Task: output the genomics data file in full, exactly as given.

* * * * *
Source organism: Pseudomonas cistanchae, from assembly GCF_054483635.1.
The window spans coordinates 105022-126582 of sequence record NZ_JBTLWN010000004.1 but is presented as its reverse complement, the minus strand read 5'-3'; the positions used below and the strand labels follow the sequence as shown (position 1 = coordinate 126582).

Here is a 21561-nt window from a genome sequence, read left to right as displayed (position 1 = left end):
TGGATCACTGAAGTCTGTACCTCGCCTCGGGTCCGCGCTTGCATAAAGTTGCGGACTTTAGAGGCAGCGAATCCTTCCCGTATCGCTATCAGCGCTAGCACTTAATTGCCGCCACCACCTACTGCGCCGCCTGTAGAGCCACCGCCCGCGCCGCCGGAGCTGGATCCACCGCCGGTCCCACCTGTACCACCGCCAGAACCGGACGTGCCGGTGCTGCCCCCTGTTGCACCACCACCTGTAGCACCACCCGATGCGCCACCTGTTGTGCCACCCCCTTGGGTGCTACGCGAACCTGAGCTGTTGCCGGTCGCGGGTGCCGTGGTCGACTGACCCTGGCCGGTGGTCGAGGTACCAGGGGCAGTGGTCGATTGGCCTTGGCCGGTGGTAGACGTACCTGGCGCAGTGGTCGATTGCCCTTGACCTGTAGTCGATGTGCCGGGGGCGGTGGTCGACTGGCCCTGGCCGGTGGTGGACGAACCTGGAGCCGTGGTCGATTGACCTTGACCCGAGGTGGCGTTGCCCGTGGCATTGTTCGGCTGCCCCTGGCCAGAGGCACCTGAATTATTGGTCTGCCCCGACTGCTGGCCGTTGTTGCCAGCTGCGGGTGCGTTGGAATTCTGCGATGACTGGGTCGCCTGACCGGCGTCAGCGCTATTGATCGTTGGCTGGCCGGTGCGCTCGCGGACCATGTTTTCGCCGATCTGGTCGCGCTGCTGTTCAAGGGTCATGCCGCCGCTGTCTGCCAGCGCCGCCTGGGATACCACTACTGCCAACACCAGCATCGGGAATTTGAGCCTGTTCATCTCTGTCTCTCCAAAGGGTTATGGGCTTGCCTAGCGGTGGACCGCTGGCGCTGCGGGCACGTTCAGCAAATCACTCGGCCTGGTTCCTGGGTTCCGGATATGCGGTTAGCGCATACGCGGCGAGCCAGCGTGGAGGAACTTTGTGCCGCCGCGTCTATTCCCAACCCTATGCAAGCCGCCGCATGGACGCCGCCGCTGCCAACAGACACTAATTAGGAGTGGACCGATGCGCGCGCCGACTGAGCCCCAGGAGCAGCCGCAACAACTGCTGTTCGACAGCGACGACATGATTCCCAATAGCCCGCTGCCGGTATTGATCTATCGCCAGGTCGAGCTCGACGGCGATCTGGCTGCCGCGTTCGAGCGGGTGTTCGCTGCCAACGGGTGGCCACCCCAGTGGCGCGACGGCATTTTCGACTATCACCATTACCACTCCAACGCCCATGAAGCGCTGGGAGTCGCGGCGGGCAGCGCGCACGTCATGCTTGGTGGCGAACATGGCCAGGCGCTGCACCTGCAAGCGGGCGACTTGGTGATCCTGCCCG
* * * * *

Source organism: Pseudomonas cistanchae, from assembly GCF_054483635.1.
The window spans coordinates 105022-126582 of sequence record NZ_JBTLWN010000004.1 but is presented as its reverse complement, the minus strand read 5'-3'; the positions used below and the strand labels follow the sequence as shown (position 1 = coordinate 126582).

Here is a 21561-nt window from a genome sequence, read left to right as displayed (position 1 = left end):
TGGATCACTGAAGTCTGTACCTCGCCTCGGGTCCGCGCTTGCATAAAGTTGCGGACTTTAGAGGCAGCGAATCCTTCCCGTATCGCTATCAGCGCTAGCACTTAATTGCCGCCACCACCTACTGCGCCGCCTGTAGAGCCACCGCCCGCGCCGCCGGAGCTGGATCCACCGCCGGTCCCACCTGTACCACCGCCAGAACCGGACGTGCCGGTGCTGCCCCCTGTTGCACCACCACCTGTAGCACCACCCGATGCGCCACCTGTTGTGCCACCCCCTTGGGTGCTACGCGAACCTGAGCTGTTGCCGGTCGCGGGTGCCGTGGTCGACTGACCCTGGCCGGTGGTCGAGGTACCAGGGGCAGTGGTCGATTGGCCTTGGCCGGTGGTAGACGTACCTGGCGCAGTGGTCGATTGCCCTTGACCTGTAGTCGATGTGCCGGGGGCGGTGGTCGACTGGCCCTGGCCGGTGGTGGACGAACCTGGAGCCGTGGTCGATTGACCTTGACCCGAGGTGGCGTTGCCCGTGGCATTGTTCGGCTGCCCCTGGCCAGAGGCACCTGAATTATTGGTCTGCCCCGACTGCTGGCCGTTGTTGCCAGCTGCGGGTGCGTTGGAATTCTGCGATGACTGGGTCGCCTGACCGGCGTCAGCGCTATTGATCGTTGGCTGGCCGGTGCGCTCGCGGACCATGTTTTCGCCGATCTGGTCGCGCTGCTGTTCAAGGGTCATGCCGCCGCTGTCTGCCAGCGCCGCCTGGGATACCACTACTGCCAACACCAGCATCGGGAATTTGAGCCTGTTCATCTCTGTCTCTCCAAAGGGTTATGGGCTTGCCTAGCGGTGGACCGCTGGCGCTGCGGGCACGTTCAGCAAATCACTCGGCCTGGTTCCTGGGTTCCGGATATGCGGTTAGCGCATACGCGGCGAGCCAGCGTGGAGGAACTTTGTGCCGCCGCGTCTATTCCCAACCCTATGCAAGCCGCCGCATGGACGCCGCCGCTGCCAACAGACACTAATTAGGAGTGGACCGATGCGCGCGCCGACTGAGCCCCAGGAGCAGCCGCAACAACTGCTGTTCGACAGCGACGACATGATTCCCAATAGCCCGCTGCCGGTATTGATCTATCGCCAGGTCGAGCTCGACGGCGATCTGGCTGCCGCGTTCGAGCGGGTGTTCGCTGCCAACGGGTGGCCACCCCAGTGGCGCGACGGCATTTTCGACTATCACCATTACCACTCCAACGCCCATGAAGCGCTGGGAGTCGCGGCGGGCAGCGCGCACGTCATGCTTGGTGGCGAACATGGCCAGGCGCTGCACCTGCAAGCGGGCGACTTGGTGATCCTGCCCG